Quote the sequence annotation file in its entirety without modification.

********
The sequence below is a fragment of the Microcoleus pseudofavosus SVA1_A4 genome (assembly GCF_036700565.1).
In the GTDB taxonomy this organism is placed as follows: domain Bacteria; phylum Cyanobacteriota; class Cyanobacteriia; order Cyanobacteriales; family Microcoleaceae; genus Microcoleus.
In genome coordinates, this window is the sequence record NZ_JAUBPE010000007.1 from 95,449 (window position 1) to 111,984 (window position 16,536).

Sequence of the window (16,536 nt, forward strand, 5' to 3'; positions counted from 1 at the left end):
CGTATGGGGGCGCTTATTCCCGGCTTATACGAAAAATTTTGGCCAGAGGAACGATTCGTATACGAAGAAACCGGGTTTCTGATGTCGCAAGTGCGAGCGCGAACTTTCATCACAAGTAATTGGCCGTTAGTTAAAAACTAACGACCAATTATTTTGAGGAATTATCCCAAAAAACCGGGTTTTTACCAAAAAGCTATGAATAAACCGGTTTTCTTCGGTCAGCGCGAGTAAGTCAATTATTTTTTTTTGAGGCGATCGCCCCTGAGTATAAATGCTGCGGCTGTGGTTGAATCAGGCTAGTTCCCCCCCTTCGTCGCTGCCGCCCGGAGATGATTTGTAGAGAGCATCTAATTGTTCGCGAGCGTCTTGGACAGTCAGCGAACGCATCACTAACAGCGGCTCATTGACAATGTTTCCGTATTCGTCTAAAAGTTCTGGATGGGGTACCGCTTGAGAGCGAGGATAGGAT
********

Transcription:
The sequence below is a fragment of the Microcoleus pseudofavosus SVA1_A4 genome (assembly GCF_036700565.1).
In the GTDB taxonomy this organism is placed as follows: domain Bacteria; phylum Cyanobacteriota; class Cyanobacteriia; order Cyanobacteriales; family Microcoleaceae; genus Microcoleus.
In genome coordinates, this window is the sequence record NZ_JAUBPE010000007.1 from 95,449 (window position 1) to 111,984 (window position 16,536).

Sequence of the window (16,536 nt, forward strand, 5' to 3'; positions counted from 1 at the left end):
CGTATGGGGGCGCTTATTCCCGGCTTATACGAAAAATTTTGGCCAGAGGAACGATTCGTATACGAAGAAACCGGGTTTCTGATGTCGCAAGTGCGAGCGCGAACTTTCATCACAAGTAATTGGCCGTTAGTTAAAAACTAACGACCAATTATTTTGAGGAATTATCCCAAAAAACCGGGTTTTTACCAAAAAGCTATGAATAAACCGGTTTTCTTCGGTCAGCGCGAGTAAGTCAATTATTTTTTTTTGAGGCGATCGCCCCTGAGTATAAATGCTGCGGCTGTGGTTGAATCAGGCTAGTTCCCCCCCTTCGTCGCTGCCGCCCGGAGATGATTTGTAGAGAGCATCTAATTGTTCGCGAGCGTCTTGGACAGTCAGCGAACGCATCACTAACAGCGGCTCATTGACAATGTTTCCGTATTCGTCTAAAAGTTCTGGATGGGGTACCGCTTGAGAGCGAGGATAGGAT